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Re: [css3-ruby][css3-linebox] Proposal to add "auto" value for the line-stacking-ruby property

From: Alan Gresley <alan@css-class.com>
Date: Sat, 08 Jan 2011 03:22:29 +1100
Message-ID: <4D273DC5.1080106@css-class.com>
To: Koji Ishii <kojiishi@gluesoft.co.jp>
CC: David Hyatt <hyatt@apple.com>, "www-style@w3.org list" <www-style@w3.org>, "CJK discussion (public-i18n-cjk@w3.org)" <public-i18n-cjk@w3.org>
On 4/01/2011 3:57 PM, Koji Ishii wrote:
> It took time, but I think we have a good consensus in W3C Japanese ML
> and in JLTF meeting.
>
> Basically, ruby text should not affect layout at all. To be more
> exact: * It should not be included in the line box. If it does, it
> won't be layout properly when vertical-align is not baseline. * It
> should be rendered even when it goes beyond the containing block.
>
> The UA should test if the ruby text box interludes the AD box of the
> previous line within the block formatting context, including the case
> where the previous line is in a different block, and if it does, the
> UA should offset the line to avoid overlaps. If the previous line has
> another ruby text on the "after" side, the bottom of the ruby text
> box should be used instead. Also if any elements between the element
> and the element of the previous line has visible borders between the
> two, it may be used to detect overlaps instead.
>
> If there is no previous line in the block formatting context; i.e.,
> if the line is top of the block formatting context, the test should
> be skipped.
>
> If the ruby text is ''after'' side; e.g., vertical-lr or
> ruby-position:under, the ruby text box should be tested against the
> AD box of the next line in the block formatting context, and if it
> interludes, the next line should offset instead.
>
> The UA may use an alternate method for the test if it prefers. In
> this method, the vertical center of the ruby text box is compared
> against the top of the line box (the top of half-leading) as in the
> picture [1]. Assuming the previous line has at least the same
> half-leading, this test can be equivalent to the method above. There
> are cases where the assumption breaks, like when the previous element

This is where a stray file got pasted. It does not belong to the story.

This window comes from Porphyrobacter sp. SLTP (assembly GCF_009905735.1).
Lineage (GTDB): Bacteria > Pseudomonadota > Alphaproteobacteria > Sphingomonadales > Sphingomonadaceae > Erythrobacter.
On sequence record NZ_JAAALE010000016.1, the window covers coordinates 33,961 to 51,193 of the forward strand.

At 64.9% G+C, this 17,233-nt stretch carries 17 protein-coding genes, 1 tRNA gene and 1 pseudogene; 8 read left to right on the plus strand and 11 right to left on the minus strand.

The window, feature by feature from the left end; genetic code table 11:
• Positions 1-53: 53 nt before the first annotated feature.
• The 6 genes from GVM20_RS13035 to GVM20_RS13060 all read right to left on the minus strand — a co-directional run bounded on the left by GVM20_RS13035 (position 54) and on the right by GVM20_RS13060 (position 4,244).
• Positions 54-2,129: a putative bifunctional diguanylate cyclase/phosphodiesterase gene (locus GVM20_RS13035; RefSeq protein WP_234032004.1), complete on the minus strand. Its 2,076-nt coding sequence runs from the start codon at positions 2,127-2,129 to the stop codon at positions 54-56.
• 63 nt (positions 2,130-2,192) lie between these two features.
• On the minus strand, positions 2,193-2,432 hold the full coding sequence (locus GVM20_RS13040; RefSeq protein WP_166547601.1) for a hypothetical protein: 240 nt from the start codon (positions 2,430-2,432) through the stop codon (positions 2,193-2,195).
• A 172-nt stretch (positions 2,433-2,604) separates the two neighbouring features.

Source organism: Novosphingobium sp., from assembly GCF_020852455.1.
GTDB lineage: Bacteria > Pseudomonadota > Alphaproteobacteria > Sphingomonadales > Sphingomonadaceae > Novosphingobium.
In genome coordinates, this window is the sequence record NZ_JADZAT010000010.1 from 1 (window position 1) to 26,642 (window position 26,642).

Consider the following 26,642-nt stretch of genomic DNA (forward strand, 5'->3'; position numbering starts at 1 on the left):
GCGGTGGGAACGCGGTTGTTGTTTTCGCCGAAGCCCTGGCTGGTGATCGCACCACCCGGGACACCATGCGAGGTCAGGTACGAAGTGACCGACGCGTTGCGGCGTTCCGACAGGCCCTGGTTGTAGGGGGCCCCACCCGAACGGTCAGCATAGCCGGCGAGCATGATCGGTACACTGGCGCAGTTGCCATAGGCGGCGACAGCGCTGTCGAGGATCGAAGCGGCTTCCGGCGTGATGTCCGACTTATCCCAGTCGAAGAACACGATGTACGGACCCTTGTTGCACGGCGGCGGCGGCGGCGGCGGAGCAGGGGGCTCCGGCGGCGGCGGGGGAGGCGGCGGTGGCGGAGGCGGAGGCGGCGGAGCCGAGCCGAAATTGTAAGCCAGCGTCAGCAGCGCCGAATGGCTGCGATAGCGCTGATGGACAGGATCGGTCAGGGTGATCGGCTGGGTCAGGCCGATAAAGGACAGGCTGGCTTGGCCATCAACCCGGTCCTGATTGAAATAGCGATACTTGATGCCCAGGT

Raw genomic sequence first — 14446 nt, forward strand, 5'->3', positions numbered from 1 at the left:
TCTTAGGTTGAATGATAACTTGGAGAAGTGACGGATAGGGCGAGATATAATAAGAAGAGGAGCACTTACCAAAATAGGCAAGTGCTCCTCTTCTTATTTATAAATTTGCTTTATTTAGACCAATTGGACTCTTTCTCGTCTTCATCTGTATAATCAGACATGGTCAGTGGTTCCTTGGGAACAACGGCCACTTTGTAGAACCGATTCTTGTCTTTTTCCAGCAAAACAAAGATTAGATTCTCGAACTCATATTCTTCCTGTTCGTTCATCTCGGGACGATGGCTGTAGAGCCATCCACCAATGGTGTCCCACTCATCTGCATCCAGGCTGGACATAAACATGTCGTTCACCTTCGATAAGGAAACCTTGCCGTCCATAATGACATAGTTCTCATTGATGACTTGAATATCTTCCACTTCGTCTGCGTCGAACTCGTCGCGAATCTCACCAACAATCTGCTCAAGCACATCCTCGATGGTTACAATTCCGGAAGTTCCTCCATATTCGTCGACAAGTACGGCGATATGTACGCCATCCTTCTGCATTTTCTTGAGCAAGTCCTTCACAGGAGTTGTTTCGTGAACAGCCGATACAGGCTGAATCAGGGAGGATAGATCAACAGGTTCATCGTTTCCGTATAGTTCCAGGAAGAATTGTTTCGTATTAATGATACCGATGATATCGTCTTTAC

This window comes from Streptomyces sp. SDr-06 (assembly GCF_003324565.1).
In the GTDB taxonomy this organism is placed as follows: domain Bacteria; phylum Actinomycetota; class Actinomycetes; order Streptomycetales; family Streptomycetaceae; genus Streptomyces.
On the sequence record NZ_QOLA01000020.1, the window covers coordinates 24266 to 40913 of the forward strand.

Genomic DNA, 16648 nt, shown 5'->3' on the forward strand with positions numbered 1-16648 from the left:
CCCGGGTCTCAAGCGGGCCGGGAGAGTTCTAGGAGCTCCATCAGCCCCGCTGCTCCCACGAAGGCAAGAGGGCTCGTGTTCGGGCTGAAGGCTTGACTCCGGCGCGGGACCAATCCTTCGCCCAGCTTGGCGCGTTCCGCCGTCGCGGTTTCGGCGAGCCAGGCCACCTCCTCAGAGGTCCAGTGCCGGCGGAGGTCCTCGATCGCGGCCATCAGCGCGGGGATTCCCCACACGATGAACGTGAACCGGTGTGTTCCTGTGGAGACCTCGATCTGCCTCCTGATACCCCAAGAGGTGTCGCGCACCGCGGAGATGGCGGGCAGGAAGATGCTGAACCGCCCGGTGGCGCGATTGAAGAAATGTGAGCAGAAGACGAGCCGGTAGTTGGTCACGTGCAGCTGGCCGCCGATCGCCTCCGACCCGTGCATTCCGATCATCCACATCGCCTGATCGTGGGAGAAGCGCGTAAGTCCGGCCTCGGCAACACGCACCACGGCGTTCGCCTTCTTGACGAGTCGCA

> is a replaced element, but most of the time the author would use
> paddings and margins for such cases.
>
> Well, I guess I have to brush this up a little further both in
> technical and in English to make it a spec, but I hope this is
> understandable for anyone who is interested in this topic for now.
>
> Any opinions and feedbacks are greatly appreciated.
>
> [1]
> http://lists.w3.org/Archives/Public/www-archive/2010Dec/att-0006/ruby-overlap.png
>
>
>
> Regards, Koji


I really not to sure this is wise. Looking at the image that you have 
linked, it seems you are redefining the line box or inline formatting. 
To break ruby out of an line box and even out of a containing block can 
possibly impact on how inline formatting and block formatting currently 
work together. It's behavior is somewhat like text-shadow or box-shadow 
with a shadow directly above (or before), both of which don't effect the 
layout.

Testing in IE8 mode (IE9 beta), IE9 beta and Safari, I see that ruby 
annotations already have a default formatting. Is this not suiting what 
is required?


<http://css-class.com/test/css/text/ruby.htm>

<http://css-class.com/test/css/text/ruby-vertical.htm>


What I do note in IE8 mode (IE9 beta), IE9 beta and Safari is that when 
line-height is below it default size (around 1.2 or 120%) unlike in non 
ruby text (Latin), the height of the line never goes below this default 
size. It's like a clamping to accommodate ruby.

The test in IE9 beta for vertical shows that this clamping is broken. I 
not sure if this is due to height not being used (line-width ???).

Lastly some questions.

1. What vertical-align position are you talking about that is not baseline?

2. What does AD mean?


-- 
Alan http://css-class.com/

Armies Cannot Stop An Idea Whose Time Has Come. - Victor Hugo
Received on Friday, 7 January 2011 16:24:07 GMT

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